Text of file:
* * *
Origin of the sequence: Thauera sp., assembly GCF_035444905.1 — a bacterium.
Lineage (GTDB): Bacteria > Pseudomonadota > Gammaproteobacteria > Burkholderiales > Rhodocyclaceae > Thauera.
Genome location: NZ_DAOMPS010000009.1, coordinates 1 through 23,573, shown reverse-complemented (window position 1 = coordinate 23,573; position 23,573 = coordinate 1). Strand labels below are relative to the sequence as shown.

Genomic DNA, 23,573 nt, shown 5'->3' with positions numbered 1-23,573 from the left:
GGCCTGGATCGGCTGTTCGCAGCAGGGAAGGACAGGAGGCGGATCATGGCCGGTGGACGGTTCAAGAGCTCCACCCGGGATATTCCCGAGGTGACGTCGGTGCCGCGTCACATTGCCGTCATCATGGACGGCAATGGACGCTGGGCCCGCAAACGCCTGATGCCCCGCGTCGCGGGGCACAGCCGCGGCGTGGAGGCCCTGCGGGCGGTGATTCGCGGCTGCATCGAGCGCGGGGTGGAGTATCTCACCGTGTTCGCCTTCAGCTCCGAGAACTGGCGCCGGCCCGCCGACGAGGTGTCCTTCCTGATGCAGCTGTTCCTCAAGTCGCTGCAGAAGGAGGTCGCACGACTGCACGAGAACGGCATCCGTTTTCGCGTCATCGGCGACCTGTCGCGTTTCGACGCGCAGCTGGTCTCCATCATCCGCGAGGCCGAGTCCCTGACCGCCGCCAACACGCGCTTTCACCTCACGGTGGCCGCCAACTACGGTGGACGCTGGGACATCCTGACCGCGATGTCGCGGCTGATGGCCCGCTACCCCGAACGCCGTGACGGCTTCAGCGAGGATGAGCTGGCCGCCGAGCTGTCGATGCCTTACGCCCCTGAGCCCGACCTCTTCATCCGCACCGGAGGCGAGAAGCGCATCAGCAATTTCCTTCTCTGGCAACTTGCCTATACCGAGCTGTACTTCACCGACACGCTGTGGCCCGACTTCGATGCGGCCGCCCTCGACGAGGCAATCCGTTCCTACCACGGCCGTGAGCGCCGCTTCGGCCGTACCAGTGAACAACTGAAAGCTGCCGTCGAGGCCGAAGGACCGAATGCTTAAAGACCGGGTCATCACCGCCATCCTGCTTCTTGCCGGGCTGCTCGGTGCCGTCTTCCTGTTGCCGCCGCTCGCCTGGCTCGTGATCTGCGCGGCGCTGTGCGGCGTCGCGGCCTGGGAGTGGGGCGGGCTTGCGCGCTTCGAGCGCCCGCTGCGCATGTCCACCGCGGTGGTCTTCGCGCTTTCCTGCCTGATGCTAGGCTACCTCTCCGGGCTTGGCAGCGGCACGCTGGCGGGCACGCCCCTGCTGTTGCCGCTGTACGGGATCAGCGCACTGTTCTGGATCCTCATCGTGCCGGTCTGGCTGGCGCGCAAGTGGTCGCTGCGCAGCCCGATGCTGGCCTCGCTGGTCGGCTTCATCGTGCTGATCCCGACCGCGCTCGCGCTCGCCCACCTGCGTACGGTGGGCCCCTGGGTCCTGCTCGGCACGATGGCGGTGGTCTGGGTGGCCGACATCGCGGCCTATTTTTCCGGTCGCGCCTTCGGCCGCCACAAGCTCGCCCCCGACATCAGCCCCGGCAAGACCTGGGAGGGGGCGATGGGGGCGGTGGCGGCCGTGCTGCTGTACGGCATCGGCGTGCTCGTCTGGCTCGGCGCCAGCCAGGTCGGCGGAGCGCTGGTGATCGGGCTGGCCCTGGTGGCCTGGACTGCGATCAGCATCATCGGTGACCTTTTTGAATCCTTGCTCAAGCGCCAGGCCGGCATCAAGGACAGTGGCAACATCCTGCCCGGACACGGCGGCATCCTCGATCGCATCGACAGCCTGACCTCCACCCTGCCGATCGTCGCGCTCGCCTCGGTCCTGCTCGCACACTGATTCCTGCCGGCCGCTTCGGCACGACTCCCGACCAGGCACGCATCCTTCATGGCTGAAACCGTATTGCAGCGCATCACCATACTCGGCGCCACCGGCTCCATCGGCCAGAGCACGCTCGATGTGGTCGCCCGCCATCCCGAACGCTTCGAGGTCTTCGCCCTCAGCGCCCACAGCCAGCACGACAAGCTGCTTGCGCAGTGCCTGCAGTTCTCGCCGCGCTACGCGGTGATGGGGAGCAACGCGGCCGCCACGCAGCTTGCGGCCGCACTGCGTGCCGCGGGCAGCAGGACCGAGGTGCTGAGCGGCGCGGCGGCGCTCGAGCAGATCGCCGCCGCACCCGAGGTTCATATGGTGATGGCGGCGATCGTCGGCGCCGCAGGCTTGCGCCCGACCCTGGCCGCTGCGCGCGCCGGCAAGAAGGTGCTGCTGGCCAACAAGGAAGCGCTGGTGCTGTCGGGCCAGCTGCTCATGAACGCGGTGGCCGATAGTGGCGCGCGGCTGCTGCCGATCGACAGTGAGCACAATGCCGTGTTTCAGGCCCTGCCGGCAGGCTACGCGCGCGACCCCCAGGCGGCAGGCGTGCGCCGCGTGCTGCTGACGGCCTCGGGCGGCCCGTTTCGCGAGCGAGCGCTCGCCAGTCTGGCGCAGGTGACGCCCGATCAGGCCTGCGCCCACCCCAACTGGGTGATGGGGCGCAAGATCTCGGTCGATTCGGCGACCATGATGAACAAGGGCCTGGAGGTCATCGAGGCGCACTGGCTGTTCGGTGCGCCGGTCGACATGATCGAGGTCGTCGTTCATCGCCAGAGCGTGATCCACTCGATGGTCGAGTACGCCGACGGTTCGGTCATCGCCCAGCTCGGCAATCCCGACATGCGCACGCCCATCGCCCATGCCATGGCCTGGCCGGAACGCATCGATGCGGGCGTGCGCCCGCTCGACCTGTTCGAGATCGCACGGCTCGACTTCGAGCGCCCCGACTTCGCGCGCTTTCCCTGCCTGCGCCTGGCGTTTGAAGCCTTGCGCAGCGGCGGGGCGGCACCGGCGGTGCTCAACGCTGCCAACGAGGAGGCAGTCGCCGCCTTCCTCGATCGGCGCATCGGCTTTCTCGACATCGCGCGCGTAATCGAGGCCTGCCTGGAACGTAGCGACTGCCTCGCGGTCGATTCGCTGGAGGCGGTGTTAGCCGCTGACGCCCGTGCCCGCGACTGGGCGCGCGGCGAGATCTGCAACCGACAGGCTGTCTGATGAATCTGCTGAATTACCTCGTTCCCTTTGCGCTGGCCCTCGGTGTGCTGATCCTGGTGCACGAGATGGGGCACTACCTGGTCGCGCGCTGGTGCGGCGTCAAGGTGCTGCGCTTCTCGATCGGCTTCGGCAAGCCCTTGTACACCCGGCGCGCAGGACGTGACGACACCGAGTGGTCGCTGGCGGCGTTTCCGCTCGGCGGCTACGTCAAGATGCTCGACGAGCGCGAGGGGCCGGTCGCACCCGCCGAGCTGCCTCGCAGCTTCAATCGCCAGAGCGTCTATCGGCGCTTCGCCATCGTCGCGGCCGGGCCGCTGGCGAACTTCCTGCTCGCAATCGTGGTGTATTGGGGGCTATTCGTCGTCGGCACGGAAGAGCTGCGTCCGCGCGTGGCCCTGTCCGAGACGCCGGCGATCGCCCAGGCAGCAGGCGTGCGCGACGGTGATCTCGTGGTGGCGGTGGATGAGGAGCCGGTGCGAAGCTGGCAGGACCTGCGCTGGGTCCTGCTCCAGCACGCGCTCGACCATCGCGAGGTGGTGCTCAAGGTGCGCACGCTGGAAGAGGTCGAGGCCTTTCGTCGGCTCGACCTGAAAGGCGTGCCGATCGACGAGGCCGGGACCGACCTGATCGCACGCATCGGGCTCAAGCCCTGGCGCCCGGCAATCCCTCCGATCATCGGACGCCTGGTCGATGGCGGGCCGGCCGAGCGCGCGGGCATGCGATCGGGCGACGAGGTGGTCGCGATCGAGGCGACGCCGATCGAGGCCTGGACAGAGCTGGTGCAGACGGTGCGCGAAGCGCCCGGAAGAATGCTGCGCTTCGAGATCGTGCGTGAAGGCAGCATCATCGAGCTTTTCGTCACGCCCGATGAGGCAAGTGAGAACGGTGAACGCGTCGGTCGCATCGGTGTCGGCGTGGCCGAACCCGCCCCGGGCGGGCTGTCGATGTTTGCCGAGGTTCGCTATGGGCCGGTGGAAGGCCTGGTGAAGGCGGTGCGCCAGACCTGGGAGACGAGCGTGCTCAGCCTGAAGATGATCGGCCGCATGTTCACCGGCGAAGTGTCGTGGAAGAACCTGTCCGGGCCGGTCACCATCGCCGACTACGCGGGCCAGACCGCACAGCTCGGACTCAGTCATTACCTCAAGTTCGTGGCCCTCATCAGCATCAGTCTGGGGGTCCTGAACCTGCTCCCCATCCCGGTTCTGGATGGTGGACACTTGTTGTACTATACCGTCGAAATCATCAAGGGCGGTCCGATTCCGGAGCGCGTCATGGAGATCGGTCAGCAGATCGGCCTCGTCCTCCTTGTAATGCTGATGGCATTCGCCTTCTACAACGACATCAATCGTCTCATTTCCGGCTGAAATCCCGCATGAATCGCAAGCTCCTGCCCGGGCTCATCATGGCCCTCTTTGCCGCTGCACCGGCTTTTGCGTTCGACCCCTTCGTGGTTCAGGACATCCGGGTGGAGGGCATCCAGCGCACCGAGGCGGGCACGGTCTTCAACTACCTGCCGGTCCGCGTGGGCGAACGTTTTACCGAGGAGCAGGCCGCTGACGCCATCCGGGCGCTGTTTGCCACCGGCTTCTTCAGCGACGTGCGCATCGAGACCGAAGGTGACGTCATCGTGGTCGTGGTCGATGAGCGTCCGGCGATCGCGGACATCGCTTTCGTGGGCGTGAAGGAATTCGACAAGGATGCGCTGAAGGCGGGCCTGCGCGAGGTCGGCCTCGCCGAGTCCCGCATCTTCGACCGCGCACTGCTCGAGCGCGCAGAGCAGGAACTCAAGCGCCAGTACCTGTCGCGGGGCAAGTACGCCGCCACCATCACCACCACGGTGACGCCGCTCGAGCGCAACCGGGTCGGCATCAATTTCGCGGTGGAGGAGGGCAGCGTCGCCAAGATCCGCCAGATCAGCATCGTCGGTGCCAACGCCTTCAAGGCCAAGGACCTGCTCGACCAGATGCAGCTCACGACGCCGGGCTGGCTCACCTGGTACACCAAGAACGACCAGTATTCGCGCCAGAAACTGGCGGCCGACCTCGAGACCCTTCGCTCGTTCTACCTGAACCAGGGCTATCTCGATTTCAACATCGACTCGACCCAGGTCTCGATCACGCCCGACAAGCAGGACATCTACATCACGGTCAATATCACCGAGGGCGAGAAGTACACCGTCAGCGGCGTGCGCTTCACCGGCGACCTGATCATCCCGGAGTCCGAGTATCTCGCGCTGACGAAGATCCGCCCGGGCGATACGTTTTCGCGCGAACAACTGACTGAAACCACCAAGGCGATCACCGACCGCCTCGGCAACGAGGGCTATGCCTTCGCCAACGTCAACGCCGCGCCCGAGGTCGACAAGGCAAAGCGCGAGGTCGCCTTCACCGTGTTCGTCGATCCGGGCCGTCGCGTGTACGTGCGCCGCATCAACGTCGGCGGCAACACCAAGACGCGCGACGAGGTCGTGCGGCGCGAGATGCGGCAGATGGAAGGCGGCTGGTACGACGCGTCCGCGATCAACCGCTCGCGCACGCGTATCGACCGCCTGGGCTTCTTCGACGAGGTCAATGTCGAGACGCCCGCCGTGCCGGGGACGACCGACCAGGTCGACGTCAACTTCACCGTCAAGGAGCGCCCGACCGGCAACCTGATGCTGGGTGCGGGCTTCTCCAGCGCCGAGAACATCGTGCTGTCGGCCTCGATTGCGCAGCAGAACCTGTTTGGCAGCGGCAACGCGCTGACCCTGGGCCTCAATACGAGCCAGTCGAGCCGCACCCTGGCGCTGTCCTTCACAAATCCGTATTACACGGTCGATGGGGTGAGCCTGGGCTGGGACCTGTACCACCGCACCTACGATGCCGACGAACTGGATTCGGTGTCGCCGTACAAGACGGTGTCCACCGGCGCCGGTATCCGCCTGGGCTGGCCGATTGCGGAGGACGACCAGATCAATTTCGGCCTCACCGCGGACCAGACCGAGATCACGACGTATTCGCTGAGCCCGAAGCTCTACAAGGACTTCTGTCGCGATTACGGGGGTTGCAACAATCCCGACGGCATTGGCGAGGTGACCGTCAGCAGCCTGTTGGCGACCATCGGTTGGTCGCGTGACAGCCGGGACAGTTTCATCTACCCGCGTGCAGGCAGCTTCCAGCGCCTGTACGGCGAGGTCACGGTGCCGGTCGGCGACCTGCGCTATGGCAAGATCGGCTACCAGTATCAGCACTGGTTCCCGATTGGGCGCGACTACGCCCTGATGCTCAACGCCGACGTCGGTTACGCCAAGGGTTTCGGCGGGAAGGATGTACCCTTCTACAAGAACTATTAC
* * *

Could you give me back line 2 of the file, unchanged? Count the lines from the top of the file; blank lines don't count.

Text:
Lineage (GTDB): Bacteria > Pseudomonadota > Gammaproteobacteria > Burkholderiales > Rhodocyclaceae > Thauera.